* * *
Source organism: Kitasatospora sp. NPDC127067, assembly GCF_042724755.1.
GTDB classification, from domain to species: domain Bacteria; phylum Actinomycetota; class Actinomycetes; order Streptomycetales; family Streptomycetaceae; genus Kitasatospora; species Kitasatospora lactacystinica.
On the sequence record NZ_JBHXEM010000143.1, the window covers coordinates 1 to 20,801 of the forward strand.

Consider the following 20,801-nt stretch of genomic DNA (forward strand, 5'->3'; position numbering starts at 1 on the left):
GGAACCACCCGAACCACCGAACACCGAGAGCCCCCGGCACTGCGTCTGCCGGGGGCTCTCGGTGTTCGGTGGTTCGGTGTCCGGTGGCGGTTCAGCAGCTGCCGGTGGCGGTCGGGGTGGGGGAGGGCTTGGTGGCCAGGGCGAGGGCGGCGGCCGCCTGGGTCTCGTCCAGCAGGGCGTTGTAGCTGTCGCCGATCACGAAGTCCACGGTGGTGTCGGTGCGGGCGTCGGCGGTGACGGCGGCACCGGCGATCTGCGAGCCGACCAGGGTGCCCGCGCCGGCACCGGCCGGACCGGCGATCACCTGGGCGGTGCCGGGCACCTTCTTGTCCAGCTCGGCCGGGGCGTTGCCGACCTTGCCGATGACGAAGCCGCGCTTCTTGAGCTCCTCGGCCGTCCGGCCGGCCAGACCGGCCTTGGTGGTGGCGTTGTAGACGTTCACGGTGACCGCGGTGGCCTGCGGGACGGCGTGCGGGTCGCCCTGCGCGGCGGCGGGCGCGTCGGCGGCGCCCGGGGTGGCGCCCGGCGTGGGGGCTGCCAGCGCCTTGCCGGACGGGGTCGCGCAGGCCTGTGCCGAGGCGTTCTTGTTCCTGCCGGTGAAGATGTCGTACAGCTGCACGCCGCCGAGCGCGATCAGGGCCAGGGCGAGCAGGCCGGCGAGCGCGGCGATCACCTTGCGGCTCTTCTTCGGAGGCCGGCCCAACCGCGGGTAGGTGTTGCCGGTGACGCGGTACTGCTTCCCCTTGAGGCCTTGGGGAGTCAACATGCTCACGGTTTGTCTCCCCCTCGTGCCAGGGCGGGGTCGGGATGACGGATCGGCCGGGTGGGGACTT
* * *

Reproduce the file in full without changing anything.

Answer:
Source organism: Kitasatospora sp. NPDC127067, assembly GCF_042724755.1.
GTDB classification, from domain to species: domain Bacteria; phylum Actinomycetota; class Actinomycetes; order Streptomycetales; family Streptomycetaceae; genus Kitasatospora; species Kitasatospora lactacystinica.
On the sequence record NZ_JBHXEM010000143.1, the window covers coordinates 1 to 20,801 of the forward strand.

Consider the following 20,801-nt stretch of genomic DNA (forward strand, 5'->3'; position numbering starts at 1 on the left):
GGAACCACCCGAACCACCGAACACCGAGAGCCCCCGGCACTGCGTCTGCCGGGGGCTCTCGGTGTTCGGTGGTTCGGTGTCCGGTGGCGGTTCAGCAGCTGCCGGTGGCGGTCGGGGTGGGGGAGGGCTTGGTGGCCAGGGCGAGGGCGGCGGCCGCCTGGGTCTCGTCCAGCAGGGCGTTGTAGCTGTCGCCGATCACGAAGTCCACGGTGGTGTCGGTGCGGGCGTCGGCGGTGACGGCGGCACCGGCGATCTGCGAGCCGACCAGGGTGCCCGCGCCGGCACCGGCCGGACCGGCGATCACCTGGGCGGTGCCGGGCACCTTCTTGTCCAGCTCGGCCGGGGCGTTGCCGACCTTGCCGATGACGAAGCCGCGCTTCTTGAGCTCCTCGGCCGTCCGGCCGGCCAGACCGGCCTTGGTGGTGGCGTTGTAGACGTTCACGGTGACCGCGGTGGCCTGCGGGACGGCGTGCGGGTCGCCCTGCGCGGCGGCGGGCGCGTCGGCGGCGCCCGGGGTGGCGCCCGGCGTGGGGGCTGCCAGCGCCTTGCCGGACGGGGTCGCGCAGGCCTGTGCCGAGGCGTTCTTGTTCCTGCCGGTGAAGATGTCGTACAGCTGCACGCCGCCGAGCGCGATCAGGGCCAGGGCGAGCAGGCCGGCGAGCGCGGCGATCACCTTGCGGCTCTTCTTCGGAGGCCGGCCCAACCGCGGGTAGGTGTTGCCGGTGACGCGGTACTGCTTCCCCTTGAGGCCTTGGGGAGTCAACATGCTCACGGTTTGTCTCCCCCTCGTGCCAGGGCGGGGTCGGGATGACGGATCGGCCGGGTGGGGACTT